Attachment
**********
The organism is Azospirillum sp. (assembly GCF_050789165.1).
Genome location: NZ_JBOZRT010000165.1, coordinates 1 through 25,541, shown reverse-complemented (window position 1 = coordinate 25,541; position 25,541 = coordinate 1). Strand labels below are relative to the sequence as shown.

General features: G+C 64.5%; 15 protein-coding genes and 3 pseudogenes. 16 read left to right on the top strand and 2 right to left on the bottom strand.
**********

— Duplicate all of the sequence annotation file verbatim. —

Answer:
The organism is Azospirillum sp. (assembly GCF_050789165.1).
Genome location: NZ_JBOZRT010000165.1, coordinates 1 through 25,541, shown reverse-complemented (window position 1 = coordinate 25,541; position 25,541 = coordinate 1). Strand labels below are relative to the sequence as shown.

General features: G+C 64.5%; 15 protein-coding genes and 3 pseudogenes. 16 read left to right on the top strand and 2 right to left on the bottom strand.